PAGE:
99% of all quick routes I took in Windows 7 work in Windows 8. For common control panel applets I use the filename for it (hasn't changed since Windows XP). For any program of function I just hit start and start typing. If it is something I know is in the control panel I click settings on the right to get the results from that area. Searching is tons faster than on Windows 7 (I had to wait there... not on 8).

Boot times... Well on Windows 7 I probably waited a minute or two. On Windows 8 it is under 10 seconds easy with Fast Boot and a SSD. Sometimes less than 5 seconds. This is from a cold boot (I always tell it to do a shutdown).

shinji257 said,

For Aero Glass.... Remember when it was introduced in Vista? The first thing people started doing was disabling it and moaning how much of a resource hog it was. Granted it wasn't well optimized and got alot better on Windows 7 but people acted like they didn't need the extra visuals. Many reverted the UI back to XP as best as they could. Now we got people complaining asking why was it removed? Probably to save resources so the Windows OS doesn't need as much.


Actually Aero Glass has a very little memory footprint, it doesn't even consume much resources. It's also not like modern GPUs can't run it, I think that they removed it for more power savings on portable devices, but still they should have kept it on desktops, power issues do not concern PCs. There was really no need to sacrifice the traditional UI just for tablets and the like.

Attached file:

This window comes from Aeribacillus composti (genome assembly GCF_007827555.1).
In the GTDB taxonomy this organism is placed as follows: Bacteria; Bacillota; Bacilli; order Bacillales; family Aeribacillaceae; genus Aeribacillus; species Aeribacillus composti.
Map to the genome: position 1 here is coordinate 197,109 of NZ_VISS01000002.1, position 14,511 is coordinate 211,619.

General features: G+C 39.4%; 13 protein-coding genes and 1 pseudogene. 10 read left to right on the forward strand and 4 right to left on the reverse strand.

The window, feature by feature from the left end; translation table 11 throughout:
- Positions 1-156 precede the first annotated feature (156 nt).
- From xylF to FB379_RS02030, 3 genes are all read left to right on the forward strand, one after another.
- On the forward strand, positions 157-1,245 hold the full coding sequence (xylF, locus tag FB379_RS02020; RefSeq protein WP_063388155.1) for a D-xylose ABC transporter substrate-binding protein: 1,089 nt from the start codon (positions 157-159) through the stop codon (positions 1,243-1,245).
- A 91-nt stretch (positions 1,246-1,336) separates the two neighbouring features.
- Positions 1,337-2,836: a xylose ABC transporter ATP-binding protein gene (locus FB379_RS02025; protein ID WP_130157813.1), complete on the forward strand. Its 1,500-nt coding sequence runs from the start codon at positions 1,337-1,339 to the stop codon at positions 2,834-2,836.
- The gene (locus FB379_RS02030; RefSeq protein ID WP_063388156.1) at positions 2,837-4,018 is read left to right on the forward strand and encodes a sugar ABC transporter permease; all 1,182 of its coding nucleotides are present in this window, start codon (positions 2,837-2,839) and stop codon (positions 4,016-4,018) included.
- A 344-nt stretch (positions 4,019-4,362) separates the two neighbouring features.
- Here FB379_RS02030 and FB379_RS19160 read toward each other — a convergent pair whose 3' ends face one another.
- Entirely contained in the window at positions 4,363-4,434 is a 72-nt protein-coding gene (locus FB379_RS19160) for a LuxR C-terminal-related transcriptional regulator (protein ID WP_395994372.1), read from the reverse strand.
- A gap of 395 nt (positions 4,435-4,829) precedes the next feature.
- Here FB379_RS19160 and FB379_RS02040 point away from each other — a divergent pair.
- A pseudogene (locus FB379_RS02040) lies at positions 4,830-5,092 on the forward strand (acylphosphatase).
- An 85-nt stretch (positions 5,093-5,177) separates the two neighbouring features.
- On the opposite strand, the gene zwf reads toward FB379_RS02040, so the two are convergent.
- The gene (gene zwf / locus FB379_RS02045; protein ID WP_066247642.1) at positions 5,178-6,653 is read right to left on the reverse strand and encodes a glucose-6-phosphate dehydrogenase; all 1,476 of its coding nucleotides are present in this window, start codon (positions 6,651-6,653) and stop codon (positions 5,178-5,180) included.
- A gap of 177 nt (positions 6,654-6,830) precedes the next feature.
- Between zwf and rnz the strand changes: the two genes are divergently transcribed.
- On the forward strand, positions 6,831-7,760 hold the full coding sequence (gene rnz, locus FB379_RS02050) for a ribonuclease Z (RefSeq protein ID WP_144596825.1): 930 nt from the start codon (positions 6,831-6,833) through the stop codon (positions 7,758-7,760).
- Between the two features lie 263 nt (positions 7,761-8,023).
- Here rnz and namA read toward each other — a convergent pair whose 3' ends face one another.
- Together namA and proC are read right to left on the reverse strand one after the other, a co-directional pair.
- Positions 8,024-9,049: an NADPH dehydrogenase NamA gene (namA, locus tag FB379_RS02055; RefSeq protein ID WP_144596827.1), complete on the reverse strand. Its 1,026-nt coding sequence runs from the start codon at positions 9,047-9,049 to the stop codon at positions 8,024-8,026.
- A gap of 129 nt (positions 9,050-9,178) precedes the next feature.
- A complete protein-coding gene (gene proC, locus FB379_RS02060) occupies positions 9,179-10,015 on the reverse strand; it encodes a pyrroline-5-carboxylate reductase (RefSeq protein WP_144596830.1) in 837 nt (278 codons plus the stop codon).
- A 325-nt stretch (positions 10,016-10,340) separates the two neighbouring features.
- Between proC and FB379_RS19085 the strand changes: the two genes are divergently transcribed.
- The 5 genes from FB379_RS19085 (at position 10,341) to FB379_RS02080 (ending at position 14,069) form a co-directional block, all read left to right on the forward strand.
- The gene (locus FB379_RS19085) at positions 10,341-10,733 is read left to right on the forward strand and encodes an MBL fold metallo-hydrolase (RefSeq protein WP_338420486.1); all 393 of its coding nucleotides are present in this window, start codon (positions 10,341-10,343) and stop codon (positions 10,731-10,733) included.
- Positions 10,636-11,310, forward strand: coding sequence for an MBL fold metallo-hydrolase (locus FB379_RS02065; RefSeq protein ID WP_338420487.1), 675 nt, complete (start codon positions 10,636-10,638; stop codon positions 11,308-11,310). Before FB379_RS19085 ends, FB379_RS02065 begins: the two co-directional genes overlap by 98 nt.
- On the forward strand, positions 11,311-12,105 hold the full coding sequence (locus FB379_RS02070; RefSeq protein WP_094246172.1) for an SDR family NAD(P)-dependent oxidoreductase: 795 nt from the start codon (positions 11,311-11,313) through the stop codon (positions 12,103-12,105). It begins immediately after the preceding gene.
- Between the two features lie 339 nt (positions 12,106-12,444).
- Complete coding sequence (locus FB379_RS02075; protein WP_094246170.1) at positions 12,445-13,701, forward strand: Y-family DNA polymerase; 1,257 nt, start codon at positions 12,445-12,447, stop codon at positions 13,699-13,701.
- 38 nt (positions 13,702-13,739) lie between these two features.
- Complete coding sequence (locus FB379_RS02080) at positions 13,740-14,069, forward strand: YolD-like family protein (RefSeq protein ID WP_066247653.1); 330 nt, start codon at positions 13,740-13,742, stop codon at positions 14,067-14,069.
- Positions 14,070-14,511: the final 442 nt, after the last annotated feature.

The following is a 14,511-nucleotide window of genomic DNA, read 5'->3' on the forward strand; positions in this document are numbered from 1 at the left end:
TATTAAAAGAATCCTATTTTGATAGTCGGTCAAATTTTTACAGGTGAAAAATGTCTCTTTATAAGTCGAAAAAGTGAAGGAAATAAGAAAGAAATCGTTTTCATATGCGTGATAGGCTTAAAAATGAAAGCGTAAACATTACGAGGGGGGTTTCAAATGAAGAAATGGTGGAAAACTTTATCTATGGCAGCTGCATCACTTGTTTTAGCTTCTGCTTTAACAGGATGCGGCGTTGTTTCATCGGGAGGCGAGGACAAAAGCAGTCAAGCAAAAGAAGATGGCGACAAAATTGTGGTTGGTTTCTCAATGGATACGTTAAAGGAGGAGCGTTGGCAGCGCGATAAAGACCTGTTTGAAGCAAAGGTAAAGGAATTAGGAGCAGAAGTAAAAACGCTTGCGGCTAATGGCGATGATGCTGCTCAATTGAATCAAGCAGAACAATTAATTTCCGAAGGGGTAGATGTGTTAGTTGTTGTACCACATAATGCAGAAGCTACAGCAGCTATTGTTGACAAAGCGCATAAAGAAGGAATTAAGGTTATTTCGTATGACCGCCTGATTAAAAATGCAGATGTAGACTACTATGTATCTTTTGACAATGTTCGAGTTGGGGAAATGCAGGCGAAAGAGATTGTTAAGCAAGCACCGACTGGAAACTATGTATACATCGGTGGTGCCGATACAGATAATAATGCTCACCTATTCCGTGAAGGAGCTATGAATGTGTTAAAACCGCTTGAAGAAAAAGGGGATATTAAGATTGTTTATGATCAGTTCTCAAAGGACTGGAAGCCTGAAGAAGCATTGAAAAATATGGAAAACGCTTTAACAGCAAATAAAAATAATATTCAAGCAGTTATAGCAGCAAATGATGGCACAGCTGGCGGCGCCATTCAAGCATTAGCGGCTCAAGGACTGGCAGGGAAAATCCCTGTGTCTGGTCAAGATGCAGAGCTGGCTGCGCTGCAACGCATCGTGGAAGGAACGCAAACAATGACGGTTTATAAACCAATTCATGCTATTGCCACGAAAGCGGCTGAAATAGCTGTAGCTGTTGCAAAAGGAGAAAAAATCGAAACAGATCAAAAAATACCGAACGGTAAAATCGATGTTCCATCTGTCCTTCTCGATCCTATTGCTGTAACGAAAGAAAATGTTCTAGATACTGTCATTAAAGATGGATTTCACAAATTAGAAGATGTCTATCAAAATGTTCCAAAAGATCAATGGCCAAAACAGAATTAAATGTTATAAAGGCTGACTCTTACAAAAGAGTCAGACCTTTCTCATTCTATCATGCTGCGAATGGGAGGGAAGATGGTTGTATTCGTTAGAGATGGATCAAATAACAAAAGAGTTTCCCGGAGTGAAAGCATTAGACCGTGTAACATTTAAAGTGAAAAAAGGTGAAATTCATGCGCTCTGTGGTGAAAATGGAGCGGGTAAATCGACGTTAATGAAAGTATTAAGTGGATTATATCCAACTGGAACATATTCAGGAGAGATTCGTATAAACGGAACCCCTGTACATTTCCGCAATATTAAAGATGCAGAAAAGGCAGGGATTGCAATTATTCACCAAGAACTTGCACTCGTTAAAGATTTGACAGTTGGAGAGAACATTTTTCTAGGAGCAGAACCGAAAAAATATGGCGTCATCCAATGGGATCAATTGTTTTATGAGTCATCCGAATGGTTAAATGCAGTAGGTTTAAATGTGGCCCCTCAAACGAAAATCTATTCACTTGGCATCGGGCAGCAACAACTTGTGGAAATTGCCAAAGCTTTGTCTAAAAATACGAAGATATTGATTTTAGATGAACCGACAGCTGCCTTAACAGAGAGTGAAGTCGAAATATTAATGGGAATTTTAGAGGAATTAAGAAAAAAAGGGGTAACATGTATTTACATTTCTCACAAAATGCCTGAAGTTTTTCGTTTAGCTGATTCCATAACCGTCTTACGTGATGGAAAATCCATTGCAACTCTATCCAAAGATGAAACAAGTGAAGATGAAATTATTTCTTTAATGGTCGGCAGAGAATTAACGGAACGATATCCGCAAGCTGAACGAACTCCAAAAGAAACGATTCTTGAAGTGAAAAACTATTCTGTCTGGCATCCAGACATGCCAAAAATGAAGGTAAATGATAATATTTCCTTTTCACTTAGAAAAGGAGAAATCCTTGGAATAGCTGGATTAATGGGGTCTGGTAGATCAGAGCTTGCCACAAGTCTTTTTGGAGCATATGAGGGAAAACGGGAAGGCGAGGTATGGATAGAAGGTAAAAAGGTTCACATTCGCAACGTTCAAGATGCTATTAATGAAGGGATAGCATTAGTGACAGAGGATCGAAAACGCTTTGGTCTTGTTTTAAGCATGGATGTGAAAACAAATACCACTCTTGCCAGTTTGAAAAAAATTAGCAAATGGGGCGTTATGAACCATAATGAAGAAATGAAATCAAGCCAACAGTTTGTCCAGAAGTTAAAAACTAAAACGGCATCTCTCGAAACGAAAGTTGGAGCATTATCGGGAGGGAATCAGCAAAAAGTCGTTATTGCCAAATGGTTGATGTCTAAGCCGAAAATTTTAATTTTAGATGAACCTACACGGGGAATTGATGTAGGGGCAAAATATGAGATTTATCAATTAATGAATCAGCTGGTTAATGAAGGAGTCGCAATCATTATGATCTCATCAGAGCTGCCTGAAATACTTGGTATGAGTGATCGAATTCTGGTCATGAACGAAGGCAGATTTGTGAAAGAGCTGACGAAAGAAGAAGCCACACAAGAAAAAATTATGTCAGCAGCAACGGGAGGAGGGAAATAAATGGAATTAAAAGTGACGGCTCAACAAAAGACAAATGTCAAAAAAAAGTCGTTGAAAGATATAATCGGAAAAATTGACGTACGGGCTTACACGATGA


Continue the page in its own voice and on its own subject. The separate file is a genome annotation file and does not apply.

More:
yowanvista said,

Actually Aero Glass has a very little memory footprint, it doesn't even consume much resources. It's also not like modern GPUs can't run it, I think that they removed it for more power savings on portable devices, but still they should have kept it on desktops, power issues do not concern PCs. There was really no need to sacrifice the traditional UI just for tablets and the like.

You can restore Aero Glass fully with 3rd party apps pretty easily. As it stands it still lives in the taskbar.

shinji257 said,

You can restore Aero Glass fully with 3rd party apps pretty easily. As it stands it still lives in the taskbar.


Can't since the whole Aero 'blur/Glass' code was removed from WDM, those 'utilities' use the high contrast hack which ain't even close to the real deal.

yowanvista said,

Actually Aero Glass has a very little memory footprint, it doesn't even consume much resources. It's also not like modern GPUs can't run it, I think that they removed it for more power savings on portable devices, but still they should have kept it on desktops, power issues do not concern PCs. There was really no need to sacrifice the traditional UI just for tablets and the like.
Apparently, to cripple and OS, you must not only remove a button but take away transperancy on window borders. Thanks for clearing that up.

Asus 11.6" touch screen: $449
Acer 15.6" touch screen: $579